Are you sitting at home, thinking "I miss the classic 20th century simplistic jokes with punchlines so easy to spot I wrote them down on paper and put it in an envelope before the show started and got them all right, because I, at times, like to feel like some sort of comedy Derren Brown."? Then I have some incredible news for you! Lee Nelson's Well Good Show, aired on BBC 3, delivers all of these demands and more!
"But," I hear you introduce your list of unusual, yet oddly specific demands that would make a serial hostage-taker proud. "But I haven't had an old woman pull funny faces at me since I was, at most, two years old. I feel the absence of this factor in my otherwise idyllic life has caused me to become emotionally repressed and socially awkward!". Well, help is at hand, because this show features and old woman gurning at the audience for nearly a minute, curing you of your crippling phobias and possible impotence instantly.
The show, hotly tipped to win the coveted "Misnomer of the Year" award, famously given to Alanis Morrisette's "Ironic" in 1996 (The award's peak, of course), features Simon Brodkin as lovable cockney Lee Nelson, and also features Simon Brodkin as unrelenting irritation with stupid cockney accent, Lee Nelson. Also, there is his best friend, Omelette, a man so gargantuan in stature he thinks about little but food. Indeed, when Lee Nelson asks him "What's it time for?" he responds with "Pudding?". "Ohohoho" I chortled maniacally, and not without a goodly amount of sarcastic hatred. You see, it's funny because he's fat. I say "Funny". I use the term loosely. A better expression would actually be "Not very funny at all". But then, if we were to be as specific as that, the show might lose its "Comedy" status.
The show also has a moment where an audience member (Read "Stooge") wearing a waistcoat has to pick from 4 women and gets 5 minutes in the disabled toilet with whoever he picks. They were facing with their backs to him. Stop me if you've guessed the punchline. Oh? Already? Yeah, me too. I know, right? Who would have thought it, these 4 people masquerading as gorgeous women weren't actually gorgeous women! Two were men, one was an old woman and the other was ACTUALLY a gorgeous woman put in there to pretend she would have been, and I quote, "Well up for it", and the audience member, nick-named Stoogey McStooge was really unlucky to pick the bloke with a beard and not her. Oh, how I laughed. "How unexpected!" I managed to splutter out with gasping breaths as I giggled with uproarious laughter, the room veritably thundering with my glee.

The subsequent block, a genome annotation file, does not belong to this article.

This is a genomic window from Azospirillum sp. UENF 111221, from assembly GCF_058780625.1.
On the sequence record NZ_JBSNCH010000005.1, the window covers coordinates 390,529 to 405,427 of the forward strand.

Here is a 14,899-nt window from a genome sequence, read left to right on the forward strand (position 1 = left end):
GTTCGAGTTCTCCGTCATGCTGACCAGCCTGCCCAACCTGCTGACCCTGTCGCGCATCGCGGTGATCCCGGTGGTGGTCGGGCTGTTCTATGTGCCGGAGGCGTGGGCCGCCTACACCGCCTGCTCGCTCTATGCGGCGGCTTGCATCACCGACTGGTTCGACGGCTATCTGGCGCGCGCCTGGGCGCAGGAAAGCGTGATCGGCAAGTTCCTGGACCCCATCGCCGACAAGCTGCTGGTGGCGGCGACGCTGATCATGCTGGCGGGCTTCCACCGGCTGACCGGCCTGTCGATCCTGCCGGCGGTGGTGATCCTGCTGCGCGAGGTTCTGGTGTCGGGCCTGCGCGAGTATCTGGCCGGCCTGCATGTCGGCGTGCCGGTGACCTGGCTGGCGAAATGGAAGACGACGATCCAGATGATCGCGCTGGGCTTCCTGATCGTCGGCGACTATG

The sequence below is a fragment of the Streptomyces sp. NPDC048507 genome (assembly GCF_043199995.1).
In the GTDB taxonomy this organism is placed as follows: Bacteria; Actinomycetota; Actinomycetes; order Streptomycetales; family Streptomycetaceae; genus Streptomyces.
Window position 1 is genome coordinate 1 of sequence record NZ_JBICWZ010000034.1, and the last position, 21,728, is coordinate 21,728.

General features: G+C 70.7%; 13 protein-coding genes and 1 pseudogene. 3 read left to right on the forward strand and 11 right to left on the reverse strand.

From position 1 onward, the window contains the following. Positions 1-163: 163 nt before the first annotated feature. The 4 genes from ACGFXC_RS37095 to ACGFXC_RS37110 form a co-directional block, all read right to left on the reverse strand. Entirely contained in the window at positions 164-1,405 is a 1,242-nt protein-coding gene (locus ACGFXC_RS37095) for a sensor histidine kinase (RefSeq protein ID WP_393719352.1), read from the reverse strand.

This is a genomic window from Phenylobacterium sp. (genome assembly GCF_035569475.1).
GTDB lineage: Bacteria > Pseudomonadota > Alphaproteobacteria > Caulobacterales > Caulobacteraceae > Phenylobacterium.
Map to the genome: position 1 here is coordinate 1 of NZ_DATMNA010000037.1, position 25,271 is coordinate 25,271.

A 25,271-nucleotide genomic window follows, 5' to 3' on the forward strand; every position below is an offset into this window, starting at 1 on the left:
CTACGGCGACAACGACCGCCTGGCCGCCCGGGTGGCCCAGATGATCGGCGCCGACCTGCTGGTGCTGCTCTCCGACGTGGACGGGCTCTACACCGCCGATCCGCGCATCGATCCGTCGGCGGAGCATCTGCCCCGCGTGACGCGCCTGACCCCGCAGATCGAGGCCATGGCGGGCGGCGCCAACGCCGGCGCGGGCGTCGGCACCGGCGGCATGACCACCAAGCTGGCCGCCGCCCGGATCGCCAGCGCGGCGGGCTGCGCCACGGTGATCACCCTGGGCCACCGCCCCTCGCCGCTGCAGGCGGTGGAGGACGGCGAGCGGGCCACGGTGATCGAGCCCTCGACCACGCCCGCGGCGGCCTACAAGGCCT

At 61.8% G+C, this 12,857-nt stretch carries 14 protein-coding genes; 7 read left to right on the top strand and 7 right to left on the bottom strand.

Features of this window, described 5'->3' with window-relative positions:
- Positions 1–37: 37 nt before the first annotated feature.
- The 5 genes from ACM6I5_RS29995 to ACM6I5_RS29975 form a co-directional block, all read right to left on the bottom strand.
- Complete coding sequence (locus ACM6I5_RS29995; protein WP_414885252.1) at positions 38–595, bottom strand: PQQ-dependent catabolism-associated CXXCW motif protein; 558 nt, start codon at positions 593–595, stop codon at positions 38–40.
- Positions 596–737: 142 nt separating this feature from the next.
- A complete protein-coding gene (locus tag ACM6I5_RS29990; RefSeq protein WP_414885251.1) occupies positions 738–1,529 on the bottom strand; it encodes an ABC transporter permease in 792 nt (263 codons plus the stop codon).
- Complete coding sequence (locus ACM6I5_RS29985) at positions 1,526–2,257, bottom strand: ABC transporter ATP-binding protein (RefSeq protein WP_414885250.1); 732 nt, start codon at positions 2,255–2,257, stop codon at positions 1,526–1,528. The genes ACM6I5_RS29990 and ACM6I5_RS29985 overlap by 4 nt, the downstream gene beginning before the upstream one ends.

Apart from one brief glimmer with a character, Dr Bob. Possibly the only bit I found funny, I put it down to sheer chance. Unless you're showing me a gritty real drama or, perhaps, a documentary on the ravages of worms in Africa, I'll probably laugh at something, anything, once in any given half-hour period. Credit where's it's due, that was tolerable.
Then the show took a turn for the worse, impressively. The show was already classed in my mind as "Pretty abysmal" when, suddenly it plummeted in estimation to "Hand-crafted by some demons who clearly are out to wreak havoc upon my life" (Then I saw Russell Kane was a writer, and all became clear). This, obviously, happened with "Faliraki Nights", a sketch which so soured the whole show so much, it was like they'd announced that watching it caused blindness (Some might say a blessed relief, during this sketch. That's right. This sketch was worse than blindness). It was so bad I actually complained to the BBC. Obviously it was intended with great dollops of irony poured on a culture which glorifies drinking and sex, or "Club 18-30" as is its technical name. They tackled this with all the subtlety of a channel 5 shock-doc on the boy with no fingers , or whatever. "Hey, there's a certain group of people we could parody by showing them the extremes of their lifestyle" works within the laws of good taste, and this sadly fell so far outside the boundaries of good taste that, briefly, I toyed with the notion of hurling my own shoes at the screen to make it stop, as the remote was fully 6 inches away, and that was too much time to endure of it. Fortunately, though, I blacked out for 2 or 3 minutes, and can only assume I actually died of embarassment before coming back.
This sort of thing is fine, provided it's funny. If it's hilarious, but in poor taste, I don't mind. If, however, it is appallingly unfunny and in poor taste, it amplifies the "Poor taste" thing by a factor of about 62,312. "This is meant to be funny?!" you find yourself thinking, rhetorically, because you know it is, but you can scarcely believe it. Anyone who found this section of the show funny should claim a refund for their lobotomy due to the unwanted side-effects.
Seriously, who at the BBC stood up, cutting a lone figure across the office floor, and yelled "I've got it! A solution to the disenfranchised youth population! We'll lure them back in with a comedy sketch where people race to ejaculate! That's what young people like, right?". Rather than this man being gunned down (As would be the logical thing to do), for some reason, I can only assume the entire office burst into applause. "God bless you, sir." they said with their eyes welling up with tears of joy tinged with admiration, "For you have surely saved the BBC!"
Anyways, finally, Lee's Nan, a small white woman, sings us out to MC Hammer. You see, it's funny because she's a small white woman, and not an angry black rapper. Almost as hilarious as the rest of the show.